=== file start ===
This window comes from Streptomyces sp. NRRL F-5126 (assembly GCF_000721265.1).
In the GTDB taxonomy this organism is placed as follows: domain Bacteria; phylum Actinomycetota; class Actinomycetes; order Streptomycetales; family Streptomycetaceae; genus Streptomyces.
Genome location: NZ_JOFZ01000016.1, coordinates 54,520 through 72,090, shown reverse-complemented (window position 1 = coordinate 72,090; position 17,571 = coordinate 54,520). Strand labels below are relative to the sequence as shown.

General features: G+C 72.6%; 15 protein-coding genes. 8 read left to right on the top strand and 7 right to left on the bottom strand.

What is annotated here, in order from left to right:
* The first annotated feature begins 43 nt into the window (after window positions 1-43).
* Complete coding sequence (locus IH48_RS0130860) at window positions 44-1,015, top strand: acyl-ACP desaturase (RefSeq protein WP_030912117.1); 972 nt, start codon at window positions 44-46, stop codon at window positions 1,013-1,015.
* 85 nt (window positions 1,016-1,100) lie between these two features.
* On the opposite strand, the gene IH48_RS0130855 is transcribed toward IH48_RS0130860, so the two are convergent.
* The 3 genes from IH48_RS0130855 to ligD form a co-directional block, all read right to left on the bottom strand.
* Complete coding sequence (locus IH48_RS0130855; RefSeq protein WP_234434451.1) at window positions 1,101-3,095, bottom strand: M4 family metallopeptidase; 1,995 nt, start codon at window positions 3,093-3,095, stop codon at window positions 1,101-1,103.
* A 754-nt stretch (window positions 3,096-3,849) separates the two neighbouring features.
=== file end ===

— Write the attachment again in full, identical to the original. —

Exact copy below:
This window comes from Streptomyces sp. NRRL F-5126 (assembly GCF_000721265.1).
In the GTDB taxonomy this organism is placed as follows: domain Bacteria; phylum Actinomycetota; class Actinomycetes; order Streptomycetales; family Streptomycetaceae; genus Streptomyces.
Genome location: NZ_JOFZ01000016.1, coordinates 54,520 through 72,090, shown reverse-complemented (window position 1 = coordinate 72,090; position 17,571 = coordinate 54,520). Strand labels below are relative to the sequence as shown.

General features: G+C 72.6%; 15 protein-coding genes. 8 read left to right on the top strand and 7 right to left on the bottom strand.

What is annotated here, in order from left to right:
* The first annotated feature begins 43 nt into the window (after window positions 1-43).
* Complete coding sequence (locus IH48_RS0130860) at window positions 44-1,015, top strand: acyl-ACP desaturase (RefSeq protein WP_030912117.1); 972 nt, start codon at window positions 44-46, stop codon at window positions 1,013-1,015.
* 85 nt (window positions 1,016-1,100) lie between these two features.
* On the opposite strand, the gene IH48_RS0130855 is transcribed toward IH48_RS0130860, so the two are convergent.
* The 3 genes from IH48_RS0130855 to ligD form a co-directional block, all read right to left on the bottom strand.
* Complete coding sequence (locus IH48_RS0130855; RefSeq protein WP_234434451.1) at window positions 1,101-3,095, bottom strand: M4 family metallopeptidase; 1,995 nt, start codon at window positions 3,093-3,095, stop codon at window positions 1,101-1,103.
* A 754-nt stretch (window positions 3,096-3,849) separates the two neighbouring features.